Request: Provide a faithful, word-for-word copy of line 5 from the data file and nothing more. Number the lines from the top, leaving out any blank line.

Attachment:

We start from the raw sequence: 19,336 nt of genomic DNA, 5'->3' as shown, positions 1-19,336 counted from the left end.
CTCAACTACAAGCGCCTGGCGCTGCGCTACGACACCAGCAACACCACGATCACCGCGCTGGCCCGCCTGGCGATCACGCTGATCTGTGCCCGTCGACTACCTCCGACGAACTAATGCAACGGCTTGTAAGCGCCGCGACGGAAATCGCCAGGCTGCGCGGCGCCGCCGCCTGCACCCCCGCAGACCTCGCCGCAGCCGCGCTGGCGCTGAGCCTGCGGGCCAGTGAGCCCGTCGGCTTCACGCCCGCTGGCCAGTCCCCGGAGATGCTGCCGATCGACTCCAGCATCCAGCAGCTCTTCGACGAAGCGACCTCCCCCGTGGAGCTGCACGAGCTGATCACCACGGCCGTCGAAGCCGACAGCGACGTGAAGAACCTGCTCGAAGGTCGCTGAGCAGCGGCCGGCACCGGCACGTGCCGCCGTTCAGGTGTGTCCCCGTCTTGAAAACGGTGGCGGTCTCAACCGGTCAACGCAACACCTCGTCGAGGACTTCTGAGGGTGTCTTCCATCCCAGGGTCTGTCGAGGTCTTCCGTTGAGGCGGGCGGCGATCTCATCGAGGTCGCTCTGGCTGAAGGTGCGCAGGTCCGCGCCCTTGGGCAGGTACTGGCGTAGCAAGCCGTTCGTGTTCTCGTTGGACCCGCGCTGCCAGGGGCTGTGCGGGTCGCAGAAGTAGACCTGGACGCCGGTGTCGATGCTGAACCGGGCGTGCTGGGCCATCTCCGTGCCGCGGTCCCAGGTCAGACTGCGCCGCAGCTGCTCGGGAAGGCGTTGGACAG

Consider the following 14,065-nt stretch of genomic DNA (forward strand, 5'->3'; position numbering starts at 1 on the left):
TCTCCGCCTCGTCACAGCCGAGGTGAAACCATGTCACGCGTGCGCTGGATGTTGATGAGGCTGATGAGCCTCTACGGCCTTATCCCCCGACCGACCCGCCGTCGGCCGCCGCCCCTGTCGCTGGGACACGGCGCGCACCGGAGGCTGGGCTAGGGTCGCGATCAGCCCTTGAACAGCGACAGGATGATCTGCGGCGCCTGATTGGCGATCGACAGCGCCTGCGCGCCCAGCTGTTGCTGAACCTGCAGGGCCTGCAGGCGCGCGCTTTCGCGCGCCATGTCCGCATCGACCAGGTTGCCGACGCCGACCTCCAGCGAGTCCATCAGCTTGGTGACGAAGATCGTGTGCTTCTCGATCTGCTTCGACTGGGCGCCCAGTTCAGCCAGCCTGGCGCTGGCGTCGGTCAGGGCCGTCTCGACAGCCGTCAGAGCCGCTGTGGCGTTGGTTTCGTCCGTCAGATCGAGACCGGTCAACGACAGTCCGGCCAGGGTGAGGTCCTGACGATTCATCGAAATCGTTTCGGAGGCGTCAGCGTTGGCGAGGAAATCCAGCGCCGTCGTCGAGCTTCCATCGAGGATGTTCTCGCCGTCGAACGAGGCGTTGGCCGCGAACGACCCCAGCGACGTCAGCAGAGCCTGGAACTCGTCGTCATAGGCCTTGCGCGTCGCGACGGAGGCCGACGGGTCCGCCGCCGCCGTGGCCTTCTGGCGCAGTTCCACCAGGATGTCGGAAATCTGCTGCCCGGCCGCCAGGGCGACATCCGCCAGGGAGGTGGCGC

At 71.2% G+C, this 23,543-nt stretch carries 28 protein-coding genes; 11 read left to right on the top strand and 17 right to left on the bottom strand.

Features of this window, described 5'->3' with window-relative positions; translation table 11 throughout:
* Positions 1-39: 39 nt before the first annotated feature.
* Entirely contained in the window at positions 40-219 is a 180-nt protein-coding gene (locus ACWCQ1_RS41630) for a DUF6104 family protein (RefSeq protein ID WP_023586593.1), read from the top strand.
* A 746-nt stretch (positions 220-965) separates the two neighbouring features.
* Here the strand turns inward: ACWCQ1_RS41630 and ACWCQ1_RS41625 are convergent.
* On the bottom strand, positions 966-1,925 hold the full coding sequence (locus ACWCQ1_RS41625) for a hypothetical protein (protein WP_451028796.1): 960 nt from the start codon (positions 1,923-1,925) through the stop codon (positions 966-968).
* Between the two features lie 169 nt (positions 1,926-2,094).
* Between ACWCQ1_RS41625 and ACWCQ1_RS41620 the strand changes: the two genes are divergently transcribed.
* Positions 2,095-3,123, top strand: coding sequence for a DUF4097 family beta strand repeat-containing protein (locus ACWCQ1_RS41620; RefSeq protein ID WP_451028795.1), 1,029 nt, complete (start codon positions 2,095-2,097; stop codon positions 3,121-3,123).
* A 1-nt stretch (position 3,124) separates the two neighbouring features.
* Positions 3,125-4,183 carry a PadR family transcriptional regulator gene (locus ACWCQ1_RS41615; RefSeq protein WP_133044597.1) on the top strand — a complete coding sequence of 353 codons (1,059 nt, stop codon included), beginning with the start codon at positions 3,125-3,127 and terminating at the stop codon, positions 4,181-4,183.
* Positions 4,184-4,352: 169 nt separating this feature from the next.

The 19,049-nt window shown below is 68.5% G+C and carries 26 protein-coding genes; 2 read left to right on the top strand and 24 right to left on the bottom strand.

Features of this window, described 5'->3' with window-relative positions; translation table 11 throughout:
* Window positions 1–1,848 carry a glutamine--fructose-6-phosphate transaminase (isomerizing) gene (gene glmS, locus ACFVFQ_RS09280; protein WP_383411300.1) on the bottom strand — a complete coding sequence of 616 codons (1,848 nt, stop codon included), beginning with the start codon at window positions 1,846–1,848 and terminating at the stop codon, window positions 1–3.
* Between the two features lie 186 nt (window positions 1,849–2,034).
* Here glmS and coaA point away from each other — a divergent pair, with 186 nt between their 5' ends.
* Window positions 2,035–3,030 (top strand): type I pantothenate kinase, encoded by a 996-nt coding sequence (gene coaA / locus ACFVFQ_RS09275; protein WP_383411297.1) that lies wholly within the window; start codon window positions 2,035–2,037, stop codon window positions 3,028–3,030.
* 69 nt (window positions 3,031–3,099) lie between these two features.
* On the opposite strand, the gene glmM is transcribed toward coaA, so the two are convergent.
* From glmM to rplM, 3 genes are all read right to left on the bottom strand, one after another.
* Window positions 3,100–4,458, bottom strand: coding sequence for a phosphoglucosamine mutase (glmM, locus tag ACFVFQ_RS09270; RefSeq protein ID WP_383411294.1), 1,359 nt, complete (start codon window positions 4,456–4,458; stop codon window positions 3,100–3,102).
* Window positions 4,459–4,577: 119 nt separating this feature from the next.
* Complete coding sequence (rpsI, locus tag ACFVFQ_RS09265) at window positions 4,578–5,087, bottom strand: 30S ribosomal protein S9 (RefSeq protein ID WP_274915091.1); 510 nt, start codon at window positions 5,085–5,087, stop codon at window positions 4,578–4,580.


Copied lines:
At 71.2% G+C, this 23,543-nt stretch carries 28 protein-coding genes; 11 read left to right on the top strand and 17 right to left on the bottom strand.